Fresh sage turns a rustic and lovely cornmeal cake into an earthy luxury.
This sage scented cake complements the Potlicker Blueberry Sage Jam that I used in a classic fool. A fool is a simple and old fashioned dessert that could stand on its own but is a great accompaniment to other desserts. It is, quite simply, sweetened whipped cream swirled with pureed fruit. In this case I have substituted the puree with jam.
To create the mellow sage flavor in the cake I added 1 tsp of finely chopped sage to the batter and pressed whole sage leaves into the buttered pan before adding the batter.
This cake requires no special equipment or ingredients and can be in the oven in 15 minutes or less! The cornmeal gives it a pleasant, slightly rustic texture, which I LOVE. If you are going for more refined & elegant cake then omit cornmeal and increase white flour by 1 cup.
Blueberry Sage Fool
- ¾ Cup Heavy Cream
- 2 Tablespoons Powdered Sugar
- ½ Cup Jam or Jelly (I used Blueberry Sage Jam)
Whip cream and sugar to medium stiff peaks. In a small bowl stir jam or jelly briefly to soften, making sure there are no large lumps. Fold preserves into the whipped cream leaving ribbons of jam. Chill for 1 hour.
Olive Oil Cake
- 3 Eggs
- 1 1/2 Cups Milk
- 1 1/2 Cups Extra Virgin Olive Oil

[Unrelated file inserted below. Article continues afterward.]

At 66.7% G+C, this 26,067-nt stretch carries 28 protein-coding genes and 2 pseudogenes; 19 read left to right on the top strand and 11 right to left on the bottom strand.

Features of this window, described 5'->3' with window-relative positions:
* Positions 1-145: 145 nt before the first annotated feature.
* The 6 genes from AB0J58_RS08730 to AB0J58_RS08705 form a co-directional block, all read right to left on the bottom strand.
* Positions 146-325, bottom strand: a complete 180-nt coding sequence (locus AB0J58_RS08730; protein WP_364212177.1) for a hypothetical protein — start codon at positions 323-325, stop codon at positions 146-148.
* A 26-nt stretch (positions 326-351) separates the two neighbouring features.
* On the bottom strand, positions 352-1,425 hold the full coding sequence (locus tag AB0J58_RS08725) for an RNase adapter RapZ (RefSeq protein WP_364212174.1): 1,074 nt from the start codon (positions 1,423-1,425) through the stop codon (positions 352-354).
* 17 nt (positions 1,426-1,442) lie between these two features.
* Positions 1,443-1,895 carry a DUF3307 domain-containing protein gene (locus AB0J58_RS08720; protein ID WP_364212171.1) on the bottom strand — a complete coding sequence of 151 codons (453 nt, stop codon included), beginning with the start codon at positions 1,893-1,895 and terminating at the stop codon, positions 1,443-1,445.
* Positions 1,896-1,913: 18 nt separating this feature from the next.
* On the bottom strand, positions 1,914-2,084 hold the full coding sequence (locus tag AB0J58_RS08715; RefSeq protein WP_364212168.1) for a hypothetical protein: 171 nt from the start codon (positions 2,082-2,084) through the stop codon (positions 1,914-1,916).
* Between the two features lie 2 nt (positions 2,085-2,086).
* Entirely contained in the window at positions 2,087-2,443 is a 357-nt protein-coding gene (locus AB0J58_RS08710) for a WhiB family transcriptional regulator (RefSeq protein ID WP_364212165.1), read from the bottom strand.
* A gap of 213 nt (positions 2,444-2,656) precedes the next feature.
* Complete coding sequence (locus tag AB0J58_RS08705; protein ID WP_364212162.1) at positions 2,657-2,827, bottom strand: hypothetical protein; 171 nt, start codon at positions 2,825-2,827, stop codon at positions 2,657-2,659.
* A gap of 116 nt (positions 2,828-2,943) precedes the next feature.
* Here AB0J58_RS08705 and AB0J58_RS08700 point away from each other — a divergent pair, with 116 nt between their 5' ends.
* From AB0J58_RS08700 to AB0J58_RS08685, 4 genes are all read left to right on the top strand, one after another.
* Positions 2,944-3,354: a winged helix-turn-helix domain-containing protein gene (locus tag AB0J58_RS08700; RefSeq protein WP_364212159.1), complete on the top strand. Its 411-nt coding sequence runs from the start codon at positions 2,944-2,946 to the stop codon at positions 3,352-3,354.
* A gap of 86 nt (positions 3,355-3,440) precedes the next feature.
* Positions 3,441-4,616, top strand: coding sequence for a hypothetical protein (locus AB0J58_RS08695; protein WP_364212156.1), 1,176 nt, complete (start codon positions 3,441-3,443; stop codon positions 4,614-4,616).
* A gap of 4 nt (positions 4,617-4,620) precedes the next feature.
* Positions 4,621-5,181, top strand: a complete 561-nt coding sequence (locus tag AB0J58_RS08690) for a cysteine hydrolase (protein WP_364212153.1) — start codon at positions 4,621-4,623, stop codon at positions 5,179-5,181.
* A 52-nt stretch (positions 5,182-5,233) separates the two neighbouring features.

- 2 1/2 Cups Cane Sugar
- 2 3/4 Cups All-Purpose Flour
- 1 Cup Cornmeal
- Pinch of Salt
- 1 Teaspoon Baking Powder
- 1/2 Teaspoon Baking Soda
- 2 Teaspoons Fresh Lemon Juice
- 1 Teaspoon Fresh Sage, finely chopped
Preheat the oven to 350 degree F. Grease well 2 (9 inch) cake pans.
In a large bowl, mix together the eggs and the sugar. When well blended add the oil, milk, lemon juice and zest and mix well.
In a separate bowl, mix together the flour, baking powder, baking soda and salt. Add this mixture to the eggs, and stir just until blended. Pour into the prepared pan.
Bake for about 50 minutes or until a toothpick comes out clean. Turn out of pan while still slightly warm. Serve slices of cake topped with jam fool.
Susan has a degree in Baking and Pastry Arts from the Culinary Institute of America and her peers bestowed an honorary award for merit in wine and beer. She is an accomplished pastry chef in DC and someone I go to for baking advice. Susan is my twin and I am constantly telling her that she should move to Vermont.